DIMINISHING RIVER: The cracked and dry riverbed along drought-stricken Hunan Province's Xiangjiang River in south China on November 17, 2009 (LONG HONGTAO)
From June to August 2009, the western part of northeast China's Liaoning Province suffered from drought and extremely high temperatures, which damaged about 4.9 million hectares of farmland. Almost 827,000 hectares yielded no harvest as a result of the drought and 3 million people were impacted.
The villagers might not know that a conference held in December on the other side of the globe has something to do with their hard times, but many are waking up to the reality that the disastrous effects of climate change have already begun to exert great influence on people's lives.
"In developing countries such as China, impoverished areas like west Liaoning contribute the least to global warming, yet they are the first to bear the brunt of disasters that are caused by climate change," said Lin Erda, Director of the Agriculture and Climate Change Center of the Chinese Academy of Agricultural Sciences.
The higher frequency of extreme weather events keeps breaking meteorological records, said Luo Yong, Vice Director of the National Climate Center under the China Meteorological Administration. Since 1998, the number of days with temperatures above 35 degrees Celsius has been on the rise while droughts have been occurring more frequently and over wider areas. Meanwhile, more frequent heavy rainfalls and floods have hit areas along the Yangtze River.
"China is a vast country that covers many kinds of climate zones and ecosystems and is very vulnerable to climate change. The negative effects of global climate change on China are huge," said Lin, who added that possible impacts include decreasing agricultural production, which directly influences the livelihood of people. Warmer winters can also decrease the cold tolerance of crops and make pests active throughout longer parts of the year.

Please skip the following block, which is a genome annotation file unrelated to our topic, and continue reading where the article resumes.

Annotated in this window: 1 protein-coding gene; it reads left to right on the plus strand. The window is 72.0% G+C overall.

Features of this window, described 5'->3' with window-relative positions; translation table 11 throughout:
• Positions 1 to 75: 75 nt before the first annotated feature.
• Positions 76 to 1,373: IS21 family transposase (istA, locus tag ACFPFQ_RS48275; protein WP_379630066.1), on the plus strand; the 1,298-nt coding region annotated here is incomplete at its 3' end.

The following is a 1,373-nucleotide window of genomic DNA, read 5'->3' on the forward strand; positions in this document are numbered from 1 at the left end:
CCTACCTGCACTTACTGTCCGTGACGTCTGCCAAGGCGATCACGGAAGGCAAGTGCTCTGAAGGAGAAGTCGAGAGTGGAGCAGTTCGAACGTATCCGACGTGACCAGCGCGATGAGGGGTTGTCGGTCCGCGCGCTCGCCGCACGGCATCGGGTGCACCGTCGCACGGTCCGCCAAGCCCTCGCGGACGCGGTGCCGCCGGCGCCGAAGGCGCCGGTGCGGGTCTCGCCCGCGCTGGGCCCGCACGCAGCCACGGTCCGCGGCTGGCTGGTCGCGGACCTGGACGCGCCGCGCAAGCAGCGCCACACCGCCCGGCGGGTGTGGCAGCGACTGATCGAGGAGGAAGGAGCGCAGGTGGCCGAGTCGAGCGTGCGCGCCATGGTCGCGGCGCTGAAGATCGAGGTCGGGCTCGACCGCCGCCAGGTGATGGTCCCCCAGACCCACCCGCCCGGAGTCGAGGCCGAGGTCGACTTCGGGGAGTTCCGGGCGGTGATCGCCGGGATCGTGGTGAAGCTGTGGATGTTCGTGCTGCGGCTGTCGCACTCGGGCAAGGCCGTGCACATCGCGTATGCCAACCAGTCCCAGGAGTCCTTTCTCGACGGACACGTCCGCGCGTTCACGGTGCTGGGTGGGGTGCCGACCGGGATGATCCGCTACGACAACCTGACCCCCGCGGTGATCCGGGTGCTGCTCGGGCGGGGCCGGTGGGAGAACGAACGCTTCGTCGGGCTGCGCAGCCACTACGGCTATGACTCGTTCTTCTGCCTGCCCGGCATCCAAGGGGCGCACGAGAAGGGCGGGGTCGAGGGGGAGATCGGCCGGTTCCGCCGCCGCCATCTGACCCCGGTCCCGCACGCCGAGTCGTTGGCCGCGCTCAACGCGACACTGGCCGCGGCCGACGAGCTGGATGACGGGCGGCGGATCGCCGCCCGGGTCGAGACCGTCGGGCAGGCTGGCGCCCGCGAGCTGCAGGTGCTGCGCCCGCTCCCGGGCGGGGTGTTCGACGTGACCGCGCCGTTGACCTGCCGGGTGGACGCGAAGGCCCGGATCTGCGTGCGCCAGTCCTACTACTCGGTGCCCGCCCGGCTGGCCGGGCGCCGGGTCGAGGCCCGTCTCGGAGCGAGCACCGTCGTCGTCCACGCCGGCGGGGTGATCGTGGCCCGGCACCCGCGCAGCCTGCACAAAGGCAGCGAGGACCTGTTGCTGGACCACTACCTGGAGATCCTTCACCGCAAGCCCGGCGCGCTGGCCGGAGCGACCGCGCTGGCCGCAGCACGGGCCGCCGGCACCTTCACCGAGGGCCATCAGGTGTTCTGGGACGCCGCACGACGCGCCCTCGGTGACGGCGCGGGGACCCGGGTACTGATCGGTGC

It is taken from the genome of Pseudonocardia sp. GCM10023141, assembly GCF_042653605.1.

On December 10 in Copenhagen, Lin and He Jiankun, Deputy Director of the Committee of Experts on Climate Change, a Beijing-based think tank, joined other members of the group to engage in a dialogue with scholars and experts from the European Union and the United States. They displayed a large body of data about the impact of climate change on China. The think tank, which is composed of 12 leading experts in the field, was established in early 2007.
"Our work is to absorb the wisdom of experts in various fields to give advice on how to deal with climate change based on scientific analysis," said Sun Honglie, former Vice President of the Chinese Academy of Sciences and a member of the group.
Lin and He also attended a press conference held by the Chinese delegation to the UN Climate Change Conference.
"According to our forecast, when the global temperature increases 2-3 degrees Celsius, China's increase will be 2-4 degrees, with the northern increases being higher than accompanying southern increases," said Lin at the press conference. Lin also said the impact of climate change on China will not only raise risks for agricultural production, but will also change the country's agricultural structure.
"Comprehensive estimates show that, without taking action to deal with the problem, China's total agricultural production will decrease by 5 to 10 percent by 2030, and 13 to 24 percent by 2050," Lin said.
Fortunately, governments at different levels within China have been proactive and have taken adaptation to climate change into consideration when making their plans. Lin and his team have traveled all over China in the last 20 years to collect data on the activity of animals and plants. They have established two meteorological models—a regional climate model and an agricultural impact model—that can forecast how climate change will alter agriculture in the coming decades.